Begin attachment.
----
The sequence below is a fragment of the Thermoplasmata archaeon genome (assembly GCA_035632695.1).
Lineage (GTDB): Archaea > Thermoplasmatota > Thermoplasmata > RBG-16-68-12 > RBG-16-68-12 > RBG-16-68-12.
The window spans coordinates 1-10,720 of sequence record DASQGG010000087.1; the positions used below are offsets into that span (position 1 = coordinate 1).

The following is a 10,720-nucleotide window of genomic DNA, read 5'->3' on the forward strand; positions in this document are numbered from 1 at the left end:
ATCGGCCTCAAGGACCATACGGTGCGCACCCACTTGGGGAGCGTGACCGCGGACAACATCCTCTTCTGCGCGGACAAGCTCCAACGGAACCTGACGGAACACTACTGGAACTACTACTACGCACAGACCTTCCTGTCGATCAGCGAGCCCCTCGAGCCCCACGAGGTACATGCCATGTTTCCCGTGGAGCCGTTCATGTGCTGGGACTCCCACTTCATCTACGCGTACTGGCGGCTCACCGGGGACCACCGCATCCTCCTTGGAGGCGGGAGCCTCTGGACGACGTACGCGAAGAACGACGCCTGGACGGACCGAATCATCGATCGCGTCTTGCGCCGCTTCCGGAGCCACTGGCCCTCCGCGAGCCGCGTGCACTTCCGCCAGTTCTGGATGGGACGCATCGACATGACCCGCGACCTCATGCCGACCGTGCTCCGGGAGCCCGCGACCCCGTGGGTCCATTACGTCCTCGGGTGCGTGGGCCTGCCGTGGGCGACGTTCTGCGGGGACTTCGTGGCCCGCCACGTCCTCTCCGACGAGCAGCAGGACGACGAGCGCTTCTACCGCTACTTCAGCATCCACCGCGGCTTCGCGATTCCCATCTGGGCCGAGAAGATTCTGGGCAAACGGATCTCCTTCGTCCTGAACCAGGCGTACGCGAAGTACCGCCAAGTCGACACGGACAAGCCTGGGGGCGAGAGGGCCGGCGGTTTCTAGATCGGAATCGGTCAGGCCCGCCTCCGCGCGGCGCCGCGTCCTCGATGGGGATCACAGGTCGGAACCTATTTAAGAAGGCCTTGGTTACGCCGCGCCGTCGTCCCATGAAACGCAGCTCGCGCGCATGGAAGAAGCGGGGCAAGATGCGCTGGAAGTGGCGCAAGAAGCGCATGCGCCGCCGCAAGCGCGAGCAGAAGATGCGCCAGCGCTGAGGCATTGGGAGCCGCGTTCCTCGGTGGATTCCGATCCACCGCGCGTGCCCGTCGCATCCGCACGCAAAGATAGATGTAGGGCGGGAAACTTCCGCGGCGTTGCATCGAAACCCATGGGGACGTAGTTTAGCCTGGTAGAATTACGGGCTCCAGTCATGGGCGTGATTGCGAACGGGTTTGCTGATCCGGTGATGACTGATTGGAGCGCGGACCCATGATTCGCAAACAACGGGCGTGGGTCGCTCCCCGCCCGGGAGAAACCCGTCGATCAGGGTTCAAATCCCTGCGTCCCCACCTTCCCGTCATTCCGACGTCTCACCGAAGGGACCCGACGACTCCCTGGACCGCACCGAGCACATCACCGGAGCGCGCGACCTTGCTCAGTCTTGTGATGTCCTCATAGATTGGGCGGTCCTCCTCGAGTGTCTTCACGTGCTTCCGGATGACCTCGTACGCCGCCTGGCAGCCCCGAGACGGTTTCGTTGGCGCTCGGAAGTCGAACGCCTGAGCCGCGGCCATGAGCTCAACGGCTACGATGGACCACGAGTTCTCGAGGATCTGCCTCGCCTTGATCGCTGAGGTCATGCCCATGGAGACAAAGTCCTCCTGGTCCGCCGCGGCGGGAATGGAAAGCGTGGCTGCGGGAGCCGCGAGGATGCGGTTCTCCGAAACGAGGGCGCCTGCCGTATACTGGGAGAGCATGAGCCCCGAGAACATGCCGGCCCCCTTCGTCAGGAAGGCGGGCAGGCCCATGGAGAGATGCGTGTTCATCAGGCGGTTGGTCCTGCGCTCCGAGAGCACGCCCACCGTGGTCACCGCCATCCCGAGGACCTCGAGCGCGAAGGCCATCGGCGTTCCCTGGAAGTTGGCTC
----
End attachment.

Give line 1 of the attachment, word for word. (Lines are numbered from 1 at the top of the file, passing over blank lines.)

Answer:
The sequence below is a fragment of the Thermoplasmata archaeon genome (assembly GCA_035632695.1).